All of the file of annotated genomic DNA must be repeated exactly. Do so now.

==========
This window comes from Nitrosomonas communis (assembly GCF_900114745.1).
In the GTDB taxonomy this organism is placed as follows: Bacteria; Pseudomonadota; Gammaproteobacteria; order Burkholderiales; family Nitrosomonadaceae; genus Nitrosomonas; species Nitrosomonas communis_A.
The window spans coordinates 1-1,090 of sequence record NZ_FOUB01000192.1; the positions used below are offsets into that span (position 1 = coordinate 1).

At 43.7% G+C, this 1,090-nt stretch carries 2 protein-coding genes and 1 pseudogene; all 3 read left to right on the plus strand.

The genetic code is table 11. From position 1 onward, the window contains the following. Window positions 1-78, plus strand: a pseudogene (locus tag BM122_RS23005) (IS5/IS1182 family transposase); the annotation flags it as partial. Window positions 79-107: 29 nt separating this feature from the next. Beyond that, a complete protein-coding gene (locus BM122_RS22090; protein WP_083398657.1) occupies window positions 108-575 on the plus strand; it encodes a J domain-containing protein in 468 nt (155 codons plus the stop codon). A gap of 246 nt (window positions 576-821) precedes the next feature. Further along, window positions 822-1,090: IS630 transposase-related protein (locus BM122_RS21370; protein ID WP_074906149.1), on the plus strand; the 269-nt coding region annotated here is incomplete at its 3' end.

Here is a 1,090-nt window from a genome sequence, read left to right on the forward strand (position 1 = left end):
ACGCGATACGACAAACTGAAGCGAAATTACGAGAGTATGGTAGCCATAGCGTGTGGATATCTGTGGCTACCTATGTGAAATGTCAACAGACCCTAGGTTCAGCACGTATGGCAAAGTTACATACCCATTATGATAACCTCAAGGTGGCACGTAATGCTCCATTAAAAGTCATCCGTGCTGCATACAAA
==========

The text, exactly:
This window comes from Nitrosomonas communis (assembly GCF_900114745.1).
In the GTDB taxonomy this organism is placed as follows: Bacteria; Pseudomonadota; Gammaproteobacteria; order Burkholderiales; family Nitrosomonadaceae; genus Nitrosomonas; species Nitrosomonas communis_A.
The window spans coordinates 1-1,090 of sequence record NZ_FOUB01000192.1; the positions used below are offsets into that span (position 1 = coordinate 1).

At 43.7% G+C, this 1,090-nt stretch carries 2 protein-coding genes and 1 pseudogene; all 3 read left to right on the plus strand.

The genetic code is table 11. From position 1 onward, the window contains the following. Window positions 1-78, plus strand: a pseudogene (locus tag BM122_RS23005) (IS5/IS1182 family transposase); the annotation flags it as partial. Window positions 79-107: 29 nt separating this feature from the next. Beyond that, a complete protein-coding gene (locus BM122_RS22090; protein WP_083398657.1) occupies window positions 108-575 on the plus strand; it encodes a J domain-containing protein in 468 nt (155 codons plus the stop codon). A gap of 246 nt (window positions 576-821) precedes the next feature. Further along, window positions 822-1,090: IS630 transposase-related protein (locus BM122_RS21370; protein ID WP_074906149.1), on the plus strand; the 269-nt coding region annotated here is incomplete at its 3' end.

Here is a 1,090-nt window from a genome sequence, read left to right on the forward strand (position 1 = left end):
ACGCGATACGACAAACTGAAGCGAAATTACGAGAGTATGGTAGCCATAGCGTGTGGATATCTGTGGCTACCTATGTGAAATGTCAACAGACCCTAGGTTCAGCACGTATGGCAAAGTTACATACCCATTATGATAACCTCAAGGTGGCACGTAATGCTCCATTAAAAGTCATCCGTGCTGCATACAAA